office  active  UP/UP

heroku spaces:vpn:destroy

destroys VPN in a private space

USAGE
  $ heroku spaces:vpn:destroy

OPTIONS
  -n, --name=name    name or id of the VPN connection to retrieve config from
  -s, --space=space  space to get peering info from
  --confirm=confirm  set to VPN connection name to bypass confirm prompt

DESCRIPTION
  Example:

       $ heroku spaces:vpn:destroy --space example-space vpn-connection-name --confirm vpn-connection-name
       Tearing down VPN Connection vpn-connection-name in space example-space

heroku spaces:vpn:info

display the information for VPN

USAGE
  $ heroku spaces:vpn:info

OPTIONS
  -n, --name=name    name or id of the VPN connection to get info from
  -s, --space=space  space the vpn connection belongs to
  --json             output in json format

DESCRIPTION
  Example:

       $ heroku spaces:vpn:info --space my-space vpn-connection-name
       === vpn-connection-name VPN Tunnel Info
       Name:           vpn-connection-name
       ID:             123456789012
       Public IP:      35.161.69.30
       Routable CIDRs: 172.16.0.0/16
       Status:         failed
       Status Message: supplied CIDR block already in use
       === my-space Tunnel Info
       VPN Tunnel  IP Address     Status  Status Last Changed   Details
       ──────────  ─────────────  ──────  ────────────────────  ──────────────
       Tunnel 1    52.44.146.197  UP      2016-10-25T22:09:05Z  status message
       Tunnel 2    52.44.146.197  UP      2016-10-25T22:09:05Z  status message

heroku spaces:vpn:wait

wait for VPN Connection to be created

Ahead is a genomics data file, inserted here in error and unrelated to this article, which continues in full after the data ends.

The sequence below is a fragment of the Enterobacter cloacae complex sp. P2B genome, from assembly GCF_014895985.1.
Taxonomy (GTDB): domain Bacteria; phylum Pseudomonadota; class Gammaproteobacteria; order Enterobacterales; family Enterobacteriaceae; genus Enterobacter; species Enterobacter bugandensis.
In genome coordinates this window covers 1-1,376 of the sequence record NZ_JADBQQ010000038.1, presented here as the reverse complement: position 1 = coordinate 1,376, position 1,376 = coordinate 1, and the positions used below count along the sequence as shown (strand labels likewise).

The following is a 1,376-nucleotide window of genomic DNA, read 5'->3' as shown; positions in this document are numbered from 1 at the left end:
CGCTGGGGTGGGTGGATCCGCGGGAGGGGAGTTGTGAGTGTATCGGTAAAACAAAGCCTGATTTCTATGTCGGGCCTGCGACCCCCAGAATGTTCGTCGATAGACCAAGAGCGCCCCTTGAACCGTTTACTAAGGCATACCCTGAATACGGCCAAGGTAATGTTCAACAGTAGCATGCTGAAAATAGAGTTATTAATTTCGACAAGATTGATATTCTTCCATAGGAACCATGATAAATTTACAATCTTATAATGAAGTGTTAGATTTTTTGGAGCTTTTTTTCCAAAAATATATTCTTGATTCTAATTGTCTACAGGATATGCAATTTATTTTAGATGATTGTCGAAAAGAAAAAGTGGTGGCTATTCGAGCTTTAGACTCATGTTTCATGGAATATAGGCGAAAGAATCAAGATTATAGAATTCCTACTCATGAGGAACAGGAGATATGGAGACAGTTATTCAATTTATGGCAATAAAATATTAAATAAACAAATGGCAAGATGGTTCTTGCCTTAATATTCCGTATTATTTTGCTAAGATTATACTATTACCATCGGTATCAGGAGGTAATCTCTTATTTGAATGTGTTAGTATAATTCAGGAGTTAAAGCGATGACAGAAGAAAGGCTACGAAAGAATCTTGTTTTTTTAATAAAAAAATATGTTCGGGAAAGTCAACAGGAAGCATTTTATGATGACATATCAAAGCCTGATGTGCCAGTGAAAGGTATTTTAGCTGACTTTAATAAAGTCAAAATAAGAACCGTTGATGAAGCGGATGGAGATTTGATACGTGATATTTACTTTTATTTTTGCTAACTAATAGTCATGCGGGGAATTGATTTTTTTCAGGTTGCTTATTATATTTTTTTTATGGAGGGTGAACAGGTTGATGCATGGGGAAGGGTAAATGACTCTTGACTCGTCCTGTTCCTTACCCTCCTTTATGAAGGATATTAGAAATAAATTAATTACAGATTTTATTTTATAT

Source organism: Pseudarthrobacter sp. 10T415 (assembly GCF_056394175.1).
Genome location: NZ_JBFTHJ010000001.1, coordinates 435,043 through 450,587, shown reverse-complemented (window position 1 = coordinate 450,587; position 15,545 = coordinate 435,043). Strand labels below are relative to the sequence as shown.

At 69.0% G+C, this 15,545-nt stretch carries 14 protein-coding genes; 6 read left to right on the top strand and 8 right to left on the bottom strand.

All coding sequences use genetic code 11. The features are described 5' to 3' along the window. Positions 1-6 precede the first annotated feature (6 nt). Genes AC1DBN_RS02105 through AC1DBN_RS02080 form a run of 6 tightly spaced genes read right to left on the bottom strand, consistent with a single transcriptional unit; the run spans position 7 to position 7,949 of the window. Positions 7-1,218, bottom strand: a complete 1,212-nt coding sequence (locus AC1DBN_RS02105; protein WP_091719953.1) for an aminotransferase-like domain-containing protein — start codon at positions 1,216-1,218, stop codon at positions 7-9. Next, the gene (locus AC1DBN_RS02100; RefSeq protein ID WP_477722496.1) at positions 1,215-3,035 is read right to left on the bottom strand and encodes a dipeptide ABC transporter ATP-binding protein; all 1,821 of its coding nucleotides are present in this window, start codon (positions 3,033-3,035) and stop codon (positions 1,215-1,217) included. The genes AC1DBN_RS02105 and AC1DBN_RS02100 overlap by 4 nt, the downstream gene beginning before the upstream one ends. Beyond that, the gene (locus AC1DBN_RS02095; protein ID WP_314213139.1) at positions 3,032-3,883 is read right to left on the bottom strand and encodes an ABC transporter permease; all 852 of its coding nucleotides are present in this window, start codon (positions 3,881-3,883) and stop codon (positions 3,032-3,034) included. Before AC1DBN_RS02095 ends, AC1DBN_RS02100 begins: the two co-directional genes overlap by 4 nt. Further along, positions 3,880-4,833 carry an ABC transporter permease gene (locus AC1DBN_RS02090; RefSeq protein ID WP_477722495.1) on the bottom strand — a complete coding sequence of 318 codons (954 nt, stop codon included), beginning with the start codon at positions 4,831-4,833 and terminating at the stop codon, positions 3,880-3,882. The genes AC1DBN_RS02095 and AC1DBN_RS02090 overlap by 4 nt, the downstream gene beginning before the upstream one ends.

USAGE
  $ heroku spaces:vpn:wait

OPTIONS
  -i, --interval=interval  seconds to wait between poll intervals
  -n, --name=name          name or id of the vpn connection to wait for
  -s, --space=space        space the vpn connection belongs to
  -t, --timeout=timeout    maximum number of seconds to wait
  --json                   output in json format

heroku spaces:wait

wait for a space to be created

USAGE
  $ heroku spaces:wait

OPTIONS
  -i, --interval=interval  seconds to wait between poll intervals
  -s, --space=space        space to get info of
  -t, --timeout=timeout    maximum number of seconds to wait
  --json                   output in json format

heroku trusted-ips

list trusted IP ranges for a space

USAGE
  $ heroku trusted-ips

OPTIONS
  -s, --space=space  space to get inbound rules from
  --json             output in json format

DESCRIPTION
  Trusted IP ranges are only available on Private Spaces.

  The space name is a required parameter. Newly created spaces will have 0.0.0.0/0 set by default
  allowing all traffic to applications in the space. More than one CIDR block can be provided at
  a time to the commands listed below. For example 1.2.3.4/20 and 5.6.7.8/20 can be added with:

heroku trusted-ips:add SOURCE

Add one range to the list of trusted IP ranges

USAGE
  $ heroku trusted-ips:add SOURCE

OPTIONS
  -s, --space=space  space to add rule to
  --confirm=confirm  set to space name to bypass confirm prompt

DESCRIPTION
  Uses CIDR notation.

  Example:

       $ heroku trusted-ips:add --space my-space 192.168.2.0/24
       Added 192.168.0.1/24 to trusted IP ranges on my-space

heroku trusted-ips:remove SOURCE

Remove a range from the list of trusted IP ranges

USAGE
  $ heroku trusted-ips:remove SOURCE

OPTIONS
  --confirm=confirm  set to space name to bypass confirm prompt
  --space=space      (required) space to remove rule from

DESCRIPTION
  Uses CIDR notation.

  Example:

       $ heroku trusted-ips:remove --space my-space 192.168.2.0/24
       Removed 192.168.2.0/24 from trusted IP ranges on my-space